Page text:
When the U.S. last auctioned big plots of ocean to companies that wanted to build offshore wind farms a few years ago, it raked in a then-record-setting haul of $405 million. That’s set to be obliterated Wednesday, when two dozen companies compete to bid on lease areas off the coasts of New York and New Jersey as the scramble to erect wind turbines all along the U.S. coast and decarbonize the nation’s electric grid heats up.
The auction’s winners will secure the right to develop six lease areas in the New York Bight, a shallow stretch of the Atlantic Ocean between Long Island and New Jersey. They’ll make money selling clean electricity from about 500 towering wind turbines to the big cities onshore and play a part in displacing the coal and natural gas-fired power plants that currently speed climate change.
Just as gold miners in centuries past charged to the best and most fertile pieces of land to claim a stake, wind farm developers are now rushing toward the windiest and most profitable tranches of ocean.
“These waters are hot,” said Timothy Fox, vice president of ClearView Energy Partners, a Washington, D.C.-based energy research company. “We expect high bids, potentially the highest on record.”
While the Trump administration only held two lease sales for offshore wind areas in four years, President Joe Biden has said he wants enough offshore wind farms to power 10 million homes by 2030 and is planning six more auctions from California to the Carolinas. According to Martha Kammoun, a lawyer at the firm Bracewell LLP, which advises offshore wind companies on lease auctions and development projects: “This is the beginning.”
Companies such as European giants Orsted A/S, EDF Renewables Development Inc. and Equinor ASA have registered to bid, along with smaller U.S. firms such as Invenergy Wind Offshore LLC, Arevia Power and Horizon Wind Power. The stakes are even higher since each company can only win one plot of ocean, under a new rule that could benefit U.S. wind developers that are accustomed to being shouldered aside by big European competitors.
The dominance of foreign players reflects where the offshore wind industry started. With the help of government subsidies and purchase mandates, major wind projects have been erected alongside Scotland, the Netherlands, and China. Those large international developers have helped advance wind technology and reduce costs — a benefit as the industry builds in the U.S. — and at the same time amassed big balance sheets that could give them an advantage over smaller U.S. firms vying for tracts in the Bight.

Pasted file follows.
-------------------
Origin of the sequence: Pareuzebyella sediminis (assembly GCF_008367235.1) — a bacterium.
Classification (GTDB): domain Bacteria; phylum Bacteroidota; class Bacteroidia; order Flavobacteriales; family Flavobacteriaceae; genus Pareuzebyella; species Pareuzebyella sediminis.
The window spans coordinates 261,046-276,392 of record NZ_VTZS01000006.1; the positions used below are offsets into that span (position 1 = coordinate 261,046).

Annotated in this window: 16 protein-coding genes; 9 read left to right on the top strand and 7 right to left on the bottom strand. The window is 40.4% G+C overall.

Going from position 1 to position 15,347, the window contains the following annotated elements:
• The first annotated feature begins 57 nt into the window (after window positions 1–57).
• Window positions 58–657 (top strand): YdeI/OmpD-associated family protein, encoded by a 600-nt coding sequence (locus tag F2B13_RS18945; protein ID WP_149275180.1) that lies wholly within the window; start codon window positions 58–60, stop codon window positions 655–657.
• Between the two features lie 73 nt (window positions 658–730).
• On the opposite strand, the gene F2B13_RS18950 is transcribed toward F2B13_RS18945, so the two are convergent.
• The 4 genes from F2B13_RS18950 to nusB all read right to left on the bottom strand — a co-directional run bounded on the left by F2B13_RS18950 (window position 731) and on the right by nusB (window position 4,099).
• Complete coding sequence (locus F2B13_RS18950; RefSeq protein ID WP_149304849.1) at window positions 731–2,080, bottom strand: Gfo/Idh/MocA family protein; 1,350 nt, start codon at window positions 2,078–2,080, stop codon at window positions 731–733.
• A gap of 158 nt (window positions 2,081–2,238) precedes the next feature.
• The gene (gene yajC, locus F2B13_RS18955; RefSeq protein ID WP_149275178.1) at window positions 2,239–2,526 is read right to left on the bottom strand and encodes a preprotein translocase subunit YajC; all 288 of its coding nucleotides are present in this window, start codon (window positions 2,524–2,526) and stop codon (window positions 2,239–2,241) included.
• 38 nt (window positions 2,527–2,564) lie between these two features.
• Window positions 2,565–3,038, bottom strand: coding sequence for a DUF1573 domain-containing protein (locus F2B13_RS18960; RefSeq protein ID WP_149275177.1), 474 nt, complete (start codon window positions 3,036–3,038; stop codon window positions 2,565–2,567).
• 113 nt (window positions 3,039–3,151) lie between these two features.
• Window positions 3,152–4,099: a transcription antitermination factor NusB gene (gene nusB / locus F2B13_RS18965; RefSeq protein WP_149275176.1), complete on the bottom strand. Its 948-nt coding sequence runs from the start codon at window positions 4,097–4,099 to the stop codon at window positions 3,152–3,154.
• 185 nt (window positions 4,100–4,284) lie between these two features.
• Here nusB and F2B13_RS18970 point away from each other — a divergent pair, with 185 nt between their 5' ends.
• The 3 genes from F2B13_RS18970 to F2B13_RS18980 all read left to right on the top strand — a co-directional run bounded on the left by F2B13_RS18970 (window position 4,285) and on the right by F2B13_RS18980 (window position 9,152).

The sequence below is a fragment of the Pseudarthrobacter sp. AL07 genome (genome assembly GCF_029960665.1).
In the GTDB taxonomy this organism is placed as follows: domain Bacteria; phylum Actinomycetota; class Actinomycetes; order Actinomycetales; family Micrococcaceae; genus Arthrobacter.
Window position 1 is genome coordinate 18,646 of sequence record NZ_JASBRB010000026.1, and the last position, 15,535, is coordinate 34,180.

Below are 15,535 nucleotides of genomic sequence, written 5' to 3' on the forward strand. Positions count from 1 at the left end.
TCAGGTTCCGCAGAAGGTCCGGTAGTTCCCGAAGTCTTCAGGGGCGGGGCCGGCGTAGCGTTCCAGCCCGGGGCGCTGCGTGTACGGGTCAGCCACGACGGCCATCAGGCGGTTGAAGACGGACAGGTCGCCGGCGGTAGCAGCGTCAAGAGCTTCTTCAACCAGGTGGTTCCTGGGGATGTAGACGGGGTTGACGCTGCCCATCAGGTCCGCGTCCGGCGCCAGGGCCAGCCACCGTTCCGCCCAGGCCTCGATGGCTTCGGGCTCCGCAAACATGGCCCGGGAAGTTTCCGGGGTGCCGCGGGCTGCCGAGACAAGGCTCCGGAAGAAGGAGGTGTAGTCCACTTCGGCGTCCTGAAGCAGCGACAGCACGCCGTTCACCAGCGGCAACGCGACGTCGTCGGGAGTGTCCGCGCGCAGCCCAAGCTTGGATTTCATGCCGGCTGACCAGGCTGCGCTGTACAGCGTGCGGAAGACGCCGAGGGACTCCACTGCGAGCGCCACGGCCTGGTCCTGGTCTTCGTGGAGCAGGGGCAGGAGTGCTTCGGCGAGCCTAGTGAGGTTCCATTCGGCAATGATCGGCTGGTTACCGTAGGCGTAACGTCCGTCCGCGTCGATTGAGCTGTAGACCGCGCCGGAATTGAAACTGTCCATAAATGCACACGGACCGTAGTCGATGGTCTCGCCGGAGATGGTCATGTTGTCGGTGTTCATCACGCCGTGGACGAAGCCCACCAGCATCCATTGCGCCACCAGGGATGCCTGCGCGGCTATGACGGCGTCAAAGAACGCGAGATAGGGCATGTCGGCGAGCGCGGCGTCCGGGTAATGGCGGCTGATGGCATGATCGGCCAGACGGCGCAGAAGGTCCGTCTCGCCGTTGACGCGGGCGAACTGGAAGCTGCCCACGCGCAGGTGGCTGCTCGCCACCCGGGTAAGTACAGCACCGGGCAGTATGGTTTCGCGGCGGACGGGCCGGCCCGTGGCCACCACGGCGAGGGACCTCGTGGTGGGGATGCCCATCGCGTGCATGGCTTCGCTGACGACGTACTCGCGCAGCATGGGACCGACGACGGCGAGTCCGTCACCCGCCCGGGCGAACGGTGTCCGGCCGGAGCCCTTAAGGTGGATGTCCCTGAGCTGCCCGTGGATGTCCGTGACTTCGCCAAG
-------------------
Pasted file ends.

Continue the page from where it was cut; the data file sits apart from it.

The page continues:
Experts say bids could top $3,000 an acre, which would put the total price tag for the almost 500,000 acres close to $1.5 billion. That would set the auction far above recent sales for oil and gas rights in the Gulf of Mexico, which have raked in a few hundred million dollars. Multi-billion-dollar oil and gas sales were more common in the 1980s and early 2000s, though, and the per-acre price for oil and gas areas is still well above even the higher estimates for Wednesday’s auction.
Yet renewable companies bidding in this sale don’t bear the same risk as oil drillers. Oil companies can drill wells that turn up empty, but renewable firms know the wind is there. They just have to harness it. And they can count on guaranteed demand for their electricity from states such as New York and New Jersey that have enacted laws mandating offshore wind purchases. “Eliminating the need to discover the resource provides a much different investment scenario for offshore wind,” said Erik Milito, president of the National Ocean Industries Association.
Now, oil companies that have decades of expertise pulling crude from coastal waters are turning their attention to wind. BP Plc and a division of the Norwegian oil giant Equinor are already jointly developing a wind farm near New York and have qualified as bidders for Wednesday’s auction.
Not everyone is excited about the prospect of hundreds of new turbines, each almost as tall as the Eiffel Tower, being planted in the Atlantic. The Bight is home to some of the world’s richest scallop beds, and commercial fishing associations have said the turbines would make it much harder to harvest the mollusks. Whale advocates and shipping companies have also questioned the sale, and a handful of lawsuits have been filed against the Interior Department’s recent wind approvals.